Overview

Here we give a short survey of what pyGDM does and what it is capable of.

Simulation goal

pyGDM is based on the Green Dyadic Method (GDM) which resolves an optical Lippmann-Schwinger equation and hence calculates the total field *inside* a nanostructure, embedded in a constant environment. GDM is a frequency-domain method, hence the fields are required to be monochromatic and time-harmonic.

From the complex electromagnetic fields inside the nanostructure, further physical quantities can be derived such as local fields outside the nanostructure, far-field scattering and extinction cross-sections or radiation patterns and local heat generation. It is also possible to calculate local densities of photonic states and hence the decay rates of quantum emitters close to the structure.

Volume discretization

The GDM is a volume integral equation approach. The volume integration runs over the nanostructure. It is numerically implemented as a discretization of the structure volume on a regular mesh. In pyGDM, the discretization is done either on a cubic grid (as shown in the image below), or on a hexagonal compact grid.

_images/3D_volume_discretization_discretized.jpg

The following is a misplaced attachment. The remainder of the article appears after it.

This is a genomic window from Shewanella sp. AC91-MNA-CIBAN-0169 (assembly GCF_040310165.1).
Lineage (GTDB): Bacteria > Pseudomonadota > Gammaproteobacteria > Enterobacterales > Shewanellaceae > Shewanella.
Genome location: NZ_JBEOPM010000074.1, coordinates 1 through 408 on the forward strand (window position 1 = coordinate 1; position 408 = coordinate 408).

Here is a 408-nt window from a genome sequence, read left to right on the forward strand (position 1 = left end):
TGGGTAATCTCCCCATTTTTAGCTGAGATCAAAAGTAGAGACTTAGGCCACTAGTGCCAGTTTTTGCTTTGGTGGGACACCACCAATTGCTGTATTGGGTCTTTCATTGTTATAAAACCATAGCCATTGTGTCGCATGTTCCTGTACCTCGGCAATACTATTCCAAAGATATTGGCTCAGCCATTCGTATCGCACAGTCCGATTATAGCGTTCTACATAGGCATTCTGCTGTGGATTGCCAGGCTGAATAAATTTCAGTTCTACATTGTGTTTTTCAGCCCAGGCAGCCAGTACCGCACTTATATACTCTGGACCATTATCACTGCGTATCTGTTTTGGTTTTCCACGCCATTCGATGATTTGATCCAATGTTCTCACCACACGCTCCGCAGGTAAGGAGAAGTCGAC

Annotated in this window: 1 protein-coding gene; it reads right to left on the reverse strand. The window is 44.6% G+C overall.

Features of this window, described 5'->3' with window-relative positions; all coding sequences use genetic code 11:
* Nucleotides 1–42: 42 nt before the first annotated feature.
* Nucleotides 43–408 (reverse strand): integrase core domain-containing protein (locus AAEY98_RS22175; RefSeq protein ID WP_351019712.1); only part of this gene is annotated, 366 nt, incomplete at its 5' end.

Simulation frame

An advantage of GDM over domain discretization techniques such as FDTD is that only the nanostructure is discretized. The environment in which the nanostructure is embedded is described by the Green’s dyadic function, used in the calculation. As shown in the below figure, pyGDM implements a Green’s dyad for a 3-layer environmental frame, the nanostructure itself lying in the center layer. The used Green’s dyad is based on a non-retarded approximation using mirror-charges. In consequence, for example near-field effects on metallic substrates won’t be correctly reflected in pyGDM.

_images/sketch_reference_system.png

The below code example shows how to place a nano-sphere in vacuum by setting n1=n2=n3. By default, nanostructures are generated such, that they are lying on the interface between substrate and environment. If not specified in structures.struct, the spacing has a value of 5000nm. Note that the nanostructures must be fully inside the environment layer “n2”.

from pyGDM2 import structures
from pyGDM2 import materials

## discretization grid stepsize
step = 20
## structure is defined as list of coordinates. Here: sphere of 120nm radius, cubic discretization
geometry = structures.sphere(step, R=6, mesh='cube')
## material of nanostructure: constant refractive index
material = materials.dummy(2.0)

## place the sphere in vacuum (--> no substrate: n1=n2, no cladding: n3=n2)
n1 = 1.0
n2 = 1.0
n3 = 1.0   # n3 is optional, by default it is set to the value of n2

## all information is collected in a "structure" object
struct = structures.struct(step, geometry, material, n1,n2,
           n3=n3, normalization=structures.get_normalization(mesh='cube'),
           spacing=5000)